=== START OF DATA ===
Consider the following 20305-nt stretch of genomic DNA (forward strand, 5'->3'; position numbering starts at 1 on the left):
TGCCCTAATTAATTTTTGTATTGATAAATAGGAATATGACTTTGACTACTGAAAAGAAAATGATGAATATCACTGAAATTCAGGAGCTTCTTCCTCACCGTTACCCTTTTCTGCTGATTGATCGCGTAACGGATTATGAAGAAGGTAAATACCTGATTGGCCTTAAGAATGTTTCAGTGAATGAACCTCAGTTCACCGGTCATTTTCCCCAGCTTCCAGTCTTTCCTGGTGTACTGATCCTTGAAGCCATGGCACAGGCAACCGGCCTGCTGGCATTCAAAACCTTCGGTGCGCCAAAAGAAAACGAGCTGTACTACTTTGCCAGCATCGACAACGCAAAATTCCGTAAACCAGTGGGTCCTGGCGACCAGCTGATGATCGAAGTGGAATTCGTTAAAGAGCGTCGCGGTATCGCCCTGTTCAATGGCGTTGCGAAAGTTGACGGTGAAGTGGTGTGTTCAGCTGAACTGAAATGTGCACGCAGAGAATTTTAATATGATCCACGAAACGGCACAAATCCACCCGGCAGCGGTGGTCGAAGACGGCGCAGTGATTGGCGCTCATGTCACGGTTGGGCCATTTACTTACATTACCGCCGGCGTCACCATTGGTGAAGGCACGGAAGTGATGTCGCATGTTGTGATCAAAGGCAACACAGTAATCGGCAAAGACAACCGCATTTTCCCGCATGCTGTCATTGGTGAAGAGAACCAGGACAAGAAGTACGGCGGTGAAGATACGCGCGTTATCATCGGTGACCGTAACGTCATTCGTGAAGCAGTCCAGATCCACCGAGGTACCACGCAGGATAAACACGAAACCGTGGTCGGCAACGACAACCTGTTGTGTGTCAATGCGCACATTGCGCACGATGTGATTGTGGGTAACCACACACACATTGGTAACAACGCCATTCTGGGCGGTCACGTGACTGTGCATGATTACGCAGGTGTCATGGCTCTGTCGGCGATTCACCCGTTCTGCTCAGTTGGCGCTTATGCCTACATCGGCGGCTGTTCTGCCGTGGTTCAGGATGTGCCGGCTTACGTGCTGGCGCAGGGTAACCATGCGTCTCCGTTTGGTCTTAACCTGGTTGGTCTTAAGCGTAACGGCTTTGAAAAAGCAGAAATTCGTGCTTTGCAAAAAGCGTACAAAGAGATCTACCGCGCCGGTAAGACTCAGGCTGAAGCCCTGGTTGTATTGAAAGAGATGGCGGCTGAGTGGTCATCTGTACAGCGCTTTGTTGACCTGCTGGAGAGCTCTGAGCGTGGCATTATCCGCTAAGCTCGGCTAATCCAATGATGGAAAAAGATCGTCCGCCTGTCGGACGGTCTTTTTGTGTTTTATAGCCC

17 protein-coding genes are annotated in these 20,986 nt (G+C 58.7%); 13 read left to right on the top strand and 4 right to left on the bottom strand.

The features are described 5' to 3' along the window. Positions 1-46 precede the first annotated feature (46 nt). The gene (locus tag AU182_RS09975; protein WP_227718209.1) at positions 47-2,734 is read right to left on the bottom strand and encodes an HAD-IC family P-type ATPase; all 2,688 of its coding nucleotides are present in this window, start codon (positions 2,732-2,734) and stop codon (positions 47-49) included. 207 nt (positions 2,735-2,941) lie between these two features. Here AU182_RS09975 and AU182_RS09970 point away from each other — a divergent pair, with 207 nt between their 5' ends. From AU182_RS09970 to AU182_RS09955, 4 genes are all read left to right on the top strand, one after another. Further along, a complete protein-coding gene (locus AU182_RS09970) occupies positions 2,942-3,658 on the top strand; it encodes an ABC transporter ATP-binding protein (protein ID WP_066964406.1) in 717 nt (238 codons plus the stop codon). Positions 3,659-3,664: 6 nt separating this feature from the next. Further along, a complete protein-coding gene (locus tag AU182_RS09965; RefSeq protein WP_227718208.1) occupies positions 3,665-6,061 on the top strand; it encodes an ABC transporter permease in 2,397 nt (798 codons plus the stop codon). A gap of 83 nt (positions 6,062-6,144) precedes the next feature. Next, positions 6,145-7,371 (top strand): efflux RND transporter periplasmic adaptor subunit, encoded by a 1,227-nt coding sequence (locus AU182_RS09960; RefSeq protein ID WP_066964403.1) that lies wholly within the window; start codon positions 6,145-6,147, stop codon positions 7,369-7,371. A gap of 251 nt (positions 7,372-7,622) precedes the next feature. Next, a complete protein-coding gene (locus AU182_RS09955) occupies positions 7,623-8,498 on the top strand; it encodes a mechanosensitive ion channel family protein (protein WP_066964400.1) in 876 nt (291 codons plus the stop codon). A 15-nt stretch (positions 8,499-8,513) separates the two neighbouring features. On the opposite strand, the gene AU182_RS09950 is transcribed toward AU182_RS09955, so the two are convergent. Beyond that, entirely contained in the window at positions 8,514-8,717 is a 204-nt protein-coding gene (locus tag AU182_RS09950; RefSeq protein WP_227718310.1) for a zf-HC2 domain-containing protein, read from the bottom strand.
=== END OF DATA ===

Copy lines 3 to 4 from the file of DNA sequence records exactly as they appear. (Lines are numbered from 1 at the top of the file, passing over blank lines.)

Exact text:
17 protein-coding genes are annotated in these 20,986 nt (G+C 58.7%); 13 read left to right on the top strand and 4 right to left on the bottom strand.

The features are described 5' to 3' along the window. Positions 1-46 precede the first annotated feature (46 nt). The gene (locus tag AU182_RS09975; protein WP_227718209.1) at positions 47-2,734 is read right to left on the bottom strand and encodes an HAD-IC family P-type ATPase; all 2,688 of its coding nucleotides are present in this window, start codon (positions 2,732-2,734) and stop codon (positions 47-49) included. 207 nt (positions 2,735-2,941) lie between these two features. Here AU182_RS09975 and AU182_RS09970 point away from each other — a divergent pair, with 207 nt between their 5' ends. From AU182_RS09970 to AU182_RS09955, 4 genes are all read left to right on the top strand, one after another. Further along, a complete protein-coding gene (locus AU182_RS09970) occupies positions 2,942-3,658 on the top strand; it encodes an ABC transporter ATP-binding protein (protein ID WP_066964406.1) in 717 nt (238 codons plus the stop codon). Positions 3,659-3,664: 6 nt separating this feature from the next. Further along, a complete protein-coding gene (locus tag AU182_RS09965; RefSeq protein WP_227718208.1) occupies positions 3,665-6,061 on the top strand; it encodes an ABC transporter permease in 2,397 nt (798 codons plus the stop codon). A gap of 83 nt (positions 6,062-6,144) precedes the next feature. Next, positions 6,145-7,371 (top strand): efflux RND transporter periplasmic adaptor subunit, encoded by a 1,227-nt coding sequence (locus AU182_RS09960; RefSeq protein ID WP_066964403.1) that lies wholly within the window; start codon positions 6,145-6,147, stop codon positions 7,369-7,371. A gap of 251 nt (positions 7,372-7,622) precedes the next feature. Next, a complete protein-coding gene (locus AU182_RS09955) occupies positions 7,623-8,498 on the top strand; it encodes a mechanosensitive ion channel family protein (protein WP_066964400.1) in 876 nt (291 codons plus the stop codon). A 15-nt stretch (positions 8,499-8,513) separates the two neighbouring features. On the opposite strand, the gene AU182_RS09950 is transcribed toward AU182_RS09955, so the two are convergent. Beyond that, entirely contained in the window at positions 8,514-8,717 is a 204-nt protein-coding gene (locus tag AU182_RS09950; RefSeq protein WP_227718310.1) for a zf-HC2 domain-containing protein, read from the bottom strand.